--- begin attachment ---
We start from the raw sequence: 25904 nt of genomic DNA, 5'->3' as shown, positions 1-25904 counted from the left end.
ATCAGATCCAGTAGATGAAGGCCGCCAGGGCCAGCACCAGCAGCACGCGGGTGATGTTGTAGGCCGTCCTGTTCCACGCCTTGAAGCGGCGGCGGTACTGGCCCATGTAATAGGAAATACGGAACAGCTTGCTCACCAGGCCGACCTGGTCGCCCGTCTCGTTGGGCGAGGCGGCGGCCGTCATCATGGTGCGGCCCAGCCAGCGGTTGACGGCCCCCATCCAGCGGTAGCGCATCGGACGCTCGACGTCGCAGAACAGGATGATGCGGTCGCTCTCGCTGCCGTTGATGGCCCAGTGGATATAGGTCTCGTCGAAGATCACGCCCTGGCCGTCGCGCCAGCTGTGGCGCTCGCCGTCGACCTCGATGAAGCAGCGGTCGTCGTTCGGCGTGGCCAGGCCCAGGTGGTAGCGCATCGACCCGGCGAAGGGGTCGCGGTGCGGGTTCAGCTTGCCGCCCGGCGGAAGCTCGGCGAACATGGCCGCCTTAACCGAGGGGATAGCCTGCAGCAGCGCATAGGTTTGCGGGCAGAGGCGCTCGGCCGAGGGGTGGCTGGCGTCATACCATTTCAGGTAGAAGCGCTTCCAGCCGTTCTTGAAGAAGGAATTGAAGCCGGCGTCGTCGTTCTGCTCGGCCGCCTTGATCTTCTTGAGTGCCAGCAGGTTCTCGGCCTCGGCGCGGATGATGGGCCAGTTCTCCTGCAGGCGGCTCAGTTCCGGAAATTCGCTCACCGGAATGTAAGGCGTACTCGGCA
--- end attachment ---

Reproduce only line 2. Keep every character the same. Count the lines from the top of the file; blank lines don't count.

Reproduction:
ATCAGATCCAGTAGATGAAGGCCGCCAGGGCCAGCACCAGCAGCACGCGGGTGATGTTGTAGGCCGTCCTGTTCCACGCCTTGAAGCGGCGGCGGTACTGGCCCATGTAATAGGAAATACGGAACAGCTTGCTCACCAGGCCGACCTGGTCGCCCGTCTCGTTGGGCGAGGCGGCGGCCGTCATCATGGTGCGGCCCAGCCAGCGGTTGACGGCCCCCATCCAGCGGTAGCGCATCGGACGCTCGACGTCGCAGAACAGGATGATGCGGTCGCTCTCGCTGCCGTTGATGGCCCAGTGGATATAGGTCTCGTCGAAGATCACGCCCTGGCCGTCGCGCCAGCTGTGGCGCTCGCCGTCGACCTCGATGAAGCAGCGGTCGTCGTTCGGCGTGGCCAGGCCCAGGTGGTAGCGCATCGACCCGGCGAAGGGGTCGCGGTGCGGGTTCAGCTTGCCGCCCGGCGGAAGCTCGGCGAACATGGCCGCCTTAACCGAGGGGATAGCCTGCAGCAGCGCATAGGTTTGCGGGCAGAGGCGCTCGGCCGAGGGGTGGCTGGCGTCATACCATTTCAGGTAGAAGCGCTTCCAGCCGTTCTTGAAGAAGGAATTGAAGCCGGCGTCGTCGTTCTGCTCGGCCGCCTTGATCTTCTTGAGTGCCAGCAGGTTCTCGGCCTCGGCGCGGATGATGGGCCAGTTCTCCTGCAGGCGGCTCAGTTCCGGAAATTCGCTCACCGGAATGTAAGGCGTACTCGGCA